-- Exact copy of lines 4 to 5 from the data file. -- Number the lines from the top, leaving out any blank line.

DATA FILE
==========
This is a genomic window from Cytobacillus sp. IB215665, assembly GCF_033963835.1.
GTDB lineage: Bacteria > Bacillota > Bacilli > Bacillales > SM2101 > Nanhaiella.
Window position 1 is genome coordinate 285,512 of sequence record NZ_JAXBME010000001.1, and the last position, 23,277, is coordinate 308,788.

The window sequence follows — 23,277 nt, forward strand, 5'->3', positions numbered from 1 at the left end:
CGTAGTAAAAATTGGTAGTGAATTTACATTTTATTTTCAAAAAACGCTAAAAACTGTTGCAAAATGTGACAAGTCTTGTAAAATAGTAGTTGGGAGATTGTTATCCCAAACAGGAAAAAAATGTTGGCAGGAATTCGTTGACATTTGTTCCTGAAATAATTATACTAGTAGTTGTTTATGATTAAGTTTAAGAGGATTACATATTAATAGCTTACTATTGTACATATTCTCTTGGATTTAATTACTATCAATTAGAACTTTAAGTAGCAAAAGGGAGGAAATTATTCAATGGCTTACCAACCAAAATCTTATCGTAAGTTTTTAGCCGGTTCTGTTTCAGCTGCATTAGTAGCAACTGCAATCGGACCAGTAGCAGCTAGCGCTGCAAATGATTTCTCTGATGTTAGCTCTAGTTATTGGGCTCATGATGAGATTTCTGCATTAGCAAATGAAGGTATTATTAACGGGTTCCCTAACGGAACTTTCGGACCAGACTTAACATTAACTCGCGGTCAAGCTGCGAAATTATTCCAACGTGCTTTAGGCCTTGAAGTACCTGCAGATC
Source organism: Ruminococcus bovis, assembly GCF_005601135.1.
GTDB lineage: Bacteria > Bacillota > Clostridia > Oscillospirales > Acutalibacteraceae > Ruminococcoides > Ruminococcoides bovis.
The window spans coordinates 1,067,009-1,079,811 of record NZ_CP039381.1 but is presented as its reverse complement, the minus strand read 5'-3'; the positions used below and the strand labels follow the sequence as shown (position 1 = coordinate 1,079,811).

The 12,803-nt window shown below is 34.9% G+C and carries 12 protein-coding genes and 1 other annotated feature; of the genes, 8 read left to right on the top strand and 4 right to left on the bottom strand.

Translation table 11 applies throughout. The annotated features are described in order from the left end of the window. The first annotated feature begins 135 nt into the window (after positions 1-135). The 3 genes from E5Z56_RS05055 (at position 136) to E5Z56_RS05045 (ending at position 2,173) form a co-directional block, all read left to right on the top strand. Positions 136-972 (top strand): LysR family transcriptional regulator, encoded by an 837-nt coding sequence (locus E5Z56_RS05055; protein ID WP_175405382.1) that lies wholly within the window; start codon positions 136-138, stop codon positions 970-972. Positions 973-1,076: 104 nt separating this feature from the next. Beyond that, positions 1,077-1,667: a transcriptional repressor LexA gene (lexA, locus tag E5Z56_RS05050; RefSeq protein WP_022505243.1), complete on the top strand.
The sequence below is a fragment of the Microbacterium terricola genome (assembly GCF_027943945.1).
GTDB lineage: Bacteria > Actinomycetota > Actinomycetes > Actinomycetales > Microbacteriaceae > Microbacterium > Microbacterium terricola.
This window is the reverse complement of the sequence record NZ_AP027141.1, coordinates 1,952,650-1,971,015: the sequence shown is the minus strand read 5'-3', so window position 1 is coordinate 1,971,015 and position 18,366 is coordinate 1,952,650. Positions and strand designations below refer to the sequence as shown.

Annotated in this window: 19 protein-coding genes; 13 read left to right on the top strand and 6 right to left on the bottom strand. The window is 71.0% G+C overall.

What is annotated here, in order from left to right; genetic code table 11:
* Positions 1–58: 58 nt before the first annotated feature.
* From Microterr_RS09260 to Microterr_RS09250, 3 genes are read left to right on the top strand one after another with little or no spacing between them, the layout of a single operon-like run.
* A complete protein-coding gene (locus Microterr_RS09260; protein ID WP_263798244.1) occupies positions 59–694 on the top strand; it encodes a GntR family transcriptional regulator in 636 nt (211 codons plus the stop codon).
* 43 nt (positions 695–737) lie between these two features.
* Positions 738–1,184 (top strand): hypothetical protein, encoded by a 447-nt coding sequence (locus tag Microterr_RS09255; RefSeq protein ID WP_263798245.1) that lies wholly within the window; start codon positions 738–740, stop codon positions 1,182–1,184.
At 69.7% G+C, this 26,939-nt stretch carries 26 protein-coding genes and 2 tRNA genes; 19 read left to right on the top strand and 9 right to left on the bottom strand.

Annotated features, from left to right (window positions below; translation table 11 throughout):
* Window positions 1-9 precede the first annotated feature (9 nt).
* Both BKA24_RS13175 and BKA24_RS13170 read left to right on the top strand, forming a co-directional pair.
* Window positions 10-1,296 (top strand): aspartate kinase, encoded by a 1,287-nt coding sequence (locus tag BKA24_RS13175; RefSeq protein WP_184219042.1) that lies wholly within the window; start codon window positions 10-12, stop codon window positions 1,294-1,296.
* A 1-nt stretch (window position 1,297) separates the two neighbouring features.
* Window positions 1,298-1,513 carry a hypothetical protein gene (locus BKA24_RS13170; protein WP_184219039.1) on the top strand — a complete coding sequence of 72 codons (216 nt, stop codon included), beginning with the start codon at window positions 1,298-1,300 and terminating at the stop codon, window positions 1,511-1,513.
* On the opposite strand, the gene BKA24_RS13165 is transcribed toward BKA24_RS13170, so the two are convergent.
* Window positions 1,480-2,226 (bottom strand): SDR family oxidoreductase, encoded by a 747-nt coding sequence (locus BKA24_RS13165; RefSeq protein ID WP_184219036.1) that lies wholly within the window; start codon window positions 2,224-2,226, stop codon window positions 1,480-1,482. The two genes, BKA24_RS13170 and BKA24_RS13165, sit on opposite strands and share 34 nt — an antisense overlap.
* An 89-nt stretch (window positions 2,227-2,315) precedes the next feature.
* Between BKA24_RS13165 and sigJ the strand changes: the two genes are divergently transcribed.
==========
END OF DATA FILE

The window sequence follows — 23,277 nt, forward strand, 5'->3', positions numbered from 1 at the left end:
CGTAGTAAAAATTGGTAGTGAATTTACATTTTATTTTCAAAAAACGCTAAAAACTGTTGCAAAATGTGACAAGTCTTGTAAAATAGTAGTTGGGAGATTGTTATCCCAAACAGGAAAAAAATGTTGGCAGGAATTCGTTGACATTTGTTCCTGAAATAATTATACTAGTAGTTGTTTATGATTAAGTTTAAGAGGATTACATATTAATAGCTTACTATTGTACATATTCTCTTGGATTTAATTACTATCAATTAGAACTTTAAGTAGCAAAAGGGAGGAAATTATTCAATGGCTTACCAACCAAAATCTTATCGTAAGTTTTTAGCCGGTTCTGTTTCAGCTGCATTAGTAGCAACTGCAATCGGACCAGTAGCAGCTAGCGCTGCAAATGATTTCTCTGATGTTAGCTCTAGTTATTGGGCTCATGATGAGATTTCTGCATTAGCAAATGAAGGTATTATTAACGGGTTCCCTAACGGAACTTTCGGACCAGACTTAACATTAACTCGCGGTCAAGCTGCGAAATTATTCCAACGTGCTTTAGGCCTTGAAGTACCTGCAGATC